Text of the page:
In this installment of The Publishers, we speak with Stephen Buonocore of Stronghold Games about breaking into the industry, identifying great games, working with big-name designers, overseas partnerships and more. This interview was conducted at Metatopia 2015. It has been edited for clarity and length.
Stronghold Games got a foothold in the industry by doing reprints and by licensing games from outside of North America. Do publishers need some kind of angle to break into the industry?
It certainly was the way that we did it. Once we got past that beginning phase, we then said, OK, now we've established ourselves, now we'll go out and start looking for other things.
Do companies now need a hook? I think companies now need to bring out great games. I'll mention Kickstarter. Now you have a vehicle there so you can get the publicity that is invaluable. Not only can you get the capital that's invaluable--and let me tell you, that's really important--but you get publicity that's invaluable too.
Everybody really needs to be bringing out games that excel in some way. There are just too many games coming out--and I'm as responsible as anybody! But we need to focus on what are truly great games, and if you're bringing out great games, the gamers will find you, especially with a vehicle with a built-in marketing capability like Kickstarter.
How can a publisher identify a great game?
That's the secret sauce. I always ask any designer who pitches me a game, or when I'm evaluating an already-published game from overseas, why should this game be published? What's the game doing in our space that sets it apart? And if there's not something new going on here, if you're just turning red cubes into green cubes and putting them on the other side of the board, that sounds like something that's been done a few times, or a few hundred times. So you need to find games that have a uniqueness to them.
Beyond that, it's gut feel. There's no way of throwing the ingredients into a pot and then boom, there's your great game. You're going to need to use your experience as a gamer, then test it with gamers and get feedback.
How does it excel in one of three ways: thematically, mechanically or, my own word, funtastically? If you can say this game does it better or more uniquely than anything else in one of those categories, then we've got something we can start talking about.
How big a factor is it for a designer to have a reputation in the industry, if they're looking to build relationships with a publisher? Is it a big deal from a publisher's perspective to get a "name" designer?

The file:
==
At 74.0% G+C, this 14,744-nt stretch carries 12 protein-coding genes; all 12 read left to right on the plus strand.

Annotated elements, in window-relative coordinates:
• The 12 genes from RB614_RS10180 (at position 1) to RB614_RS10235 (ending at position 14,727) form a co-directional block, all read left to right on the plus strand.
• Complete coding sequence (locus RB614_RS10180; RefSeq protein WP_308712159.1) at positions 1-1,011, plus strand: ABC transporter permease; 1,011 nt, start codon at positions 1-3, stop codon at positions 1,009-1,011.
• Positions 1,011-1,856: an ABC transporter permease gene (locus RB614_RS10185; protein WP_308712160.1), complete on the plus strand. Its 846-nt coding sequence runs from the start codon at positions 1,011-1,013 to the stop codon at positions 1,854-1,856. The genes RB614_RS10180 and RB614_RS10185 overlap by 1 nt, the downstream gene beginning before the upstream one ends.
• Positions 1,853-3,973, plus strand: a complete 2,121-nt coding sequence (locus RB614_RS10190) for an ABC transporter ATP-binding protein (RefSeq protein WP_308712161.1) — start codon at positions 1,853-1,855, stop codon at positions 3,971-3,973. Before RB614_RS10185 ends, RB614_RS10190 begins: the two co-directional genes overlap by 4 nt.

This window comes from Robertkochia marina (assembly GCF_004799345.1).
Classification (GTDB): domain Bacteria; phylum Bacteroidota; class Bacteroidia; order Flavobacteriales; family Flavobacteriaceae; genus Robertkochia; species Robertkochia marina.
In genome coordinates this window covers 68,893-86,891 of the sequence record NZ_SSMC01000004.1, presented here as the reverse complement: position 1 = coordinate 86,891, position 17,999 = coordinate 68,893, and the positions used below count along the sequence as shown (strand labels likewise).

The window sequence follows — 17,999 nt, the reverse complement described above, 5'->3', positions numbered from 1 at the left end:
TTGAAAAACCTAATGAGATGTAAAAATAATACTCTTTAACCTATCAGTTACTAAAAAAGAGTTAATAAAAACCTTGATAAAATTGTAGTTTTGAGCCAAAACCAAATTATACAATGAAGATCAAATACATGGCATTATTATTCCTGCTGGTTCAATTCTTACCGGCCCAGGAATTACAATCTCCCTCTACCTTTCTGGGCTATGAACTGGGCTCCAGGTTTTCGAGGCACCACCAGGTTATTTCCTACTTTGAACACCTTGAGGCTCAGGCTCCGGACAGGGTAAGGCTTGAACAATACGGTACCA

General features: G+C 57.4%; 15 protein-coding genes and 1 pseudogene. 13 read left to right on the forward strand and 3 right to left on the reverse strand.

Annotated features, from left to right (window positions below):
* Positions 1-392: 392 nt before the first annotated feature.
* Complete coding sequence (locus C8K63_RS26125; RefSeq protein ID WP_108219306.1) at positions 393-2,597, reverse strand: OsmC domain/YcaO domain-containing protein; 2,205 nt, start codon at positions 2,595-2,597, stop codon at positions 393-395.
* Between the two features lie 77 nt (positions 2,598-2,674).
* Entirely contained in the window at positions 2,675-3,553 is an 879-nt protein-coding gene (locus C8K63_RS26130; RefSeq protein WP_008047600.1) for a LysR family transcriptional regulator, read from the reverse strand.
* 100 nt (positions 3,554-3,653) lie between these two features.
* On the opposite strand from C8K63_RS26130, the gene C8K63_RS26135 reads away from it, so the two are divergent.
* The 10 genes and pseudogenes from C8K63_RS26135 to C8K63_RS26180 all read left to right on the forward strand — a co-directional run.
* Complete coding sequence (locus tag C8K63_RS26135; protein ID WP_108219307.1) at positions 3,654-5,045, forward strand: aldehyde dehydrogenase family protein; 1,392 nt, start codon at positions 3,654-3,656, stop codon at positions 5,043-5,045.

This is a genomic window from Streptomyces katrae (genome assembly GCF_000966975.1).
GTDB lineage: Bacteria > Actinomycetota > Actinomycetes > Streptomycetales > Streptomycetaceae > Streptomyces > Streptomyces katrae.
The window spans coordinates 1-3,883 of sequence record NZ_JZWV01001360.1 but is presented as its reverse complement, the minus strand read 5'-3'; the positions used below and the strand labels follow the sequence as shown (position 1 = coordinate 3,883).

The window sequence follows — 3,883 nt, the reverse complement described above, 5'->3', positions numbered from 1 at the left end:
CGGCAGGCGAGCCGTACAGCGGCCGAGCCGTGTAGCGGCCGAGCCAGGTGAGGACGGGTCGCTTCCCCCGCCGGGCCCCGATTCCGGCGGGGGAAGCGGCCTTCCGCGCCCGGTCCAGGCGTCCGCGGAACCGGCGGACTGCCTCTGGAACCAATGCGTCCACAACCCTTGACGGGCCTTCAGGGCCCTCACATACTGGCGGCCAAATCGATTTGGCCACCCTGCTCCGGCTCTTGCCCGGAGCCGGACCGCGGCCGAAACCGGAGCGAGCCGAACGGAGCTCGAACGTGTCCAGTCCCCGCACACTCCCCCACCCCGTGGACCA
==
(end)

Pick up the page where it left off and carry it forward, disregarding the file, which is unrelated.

I think the answer's going to change depending on who you speak to, but for me it is. It is a big deal. I think that games by known designers have an automatic sell. You're going to get the BoardGameGeek crowd to immediately latch onto a Stefan Feld game.
Having said that, that's the catch-22. You need experience to get a job, but you can't get a job unless you have experience, right? How do you do it?
A designer should try to crack in any way he can and get that first published game. But even if you can't do that, make as many relationships as you can because this industry, as much or more than any other, is about relationships. You get to know publishers, you get to network with them at conventions, people get to know you, so yeah, I think it is very important. Getting over that first hurdle of getting a game published is always going to be hard, but getting known in general in the industry is certainly going to serve you very well.
You've been striking up partnerships with a lot of other publishers, especially from overseas. How did you get into that approach?
I'm a relationship kind of guy. There was an opportunity to look toward these publishers out in Europe that just don't have distribution--they just distribute in Europe--and to meet up with them when we're in Essen or when we're at The Gathering of Friends, strike up a relationship, make them want to work with you. I want to strike up those relationships, because relationships are what make business grow. Doing that, going out and then looking at their lineup, certainly their new stuff and saying, hey, I'll get it out to a bigger audience--and for the most part most publishers want to see that happen. All publishers want to see their games find a bigger audience, and of course they get some extra money when that happens as well.
If a small publisher wanted to form those kinds of relationships, what piece of advice that would you have for them?
It's similar to finding designers to work with. Put yourself in a position to meet those other publishers. So for European or Japanese publishers, you should be at Essen. And you need to make appointments with them beforehand. Nobody takes a meeting if you just walk up and say, hey Asmodee, I want to take a meeting with you. It's not happening. You have to tell them what you're about beforehand and then try to get the meeting there. Having a catalog behind you, having a certain amount of sales behind you, is going to help. They better know who you are or they might not do that.
Again, it's a catch-22. You have to get a catalog, you have to get known a little bit. I wasn't taking these meetings from day one, but two years into this I could meet with almost anybody in the industry. So keep working on it, keep building your catalog, building your relationships, bringing out great games, and that effect, hopefully if you're doing it right, will snowball into bigger things for you.
Stronghold Games' 2017 release schedule features title including The Dragon & Flagon, Terraforming Mars, Great Western Trail, La Granja: The Dice Game - No Siesta!, Sola Fide: The Reformation and Fabled Fruit.
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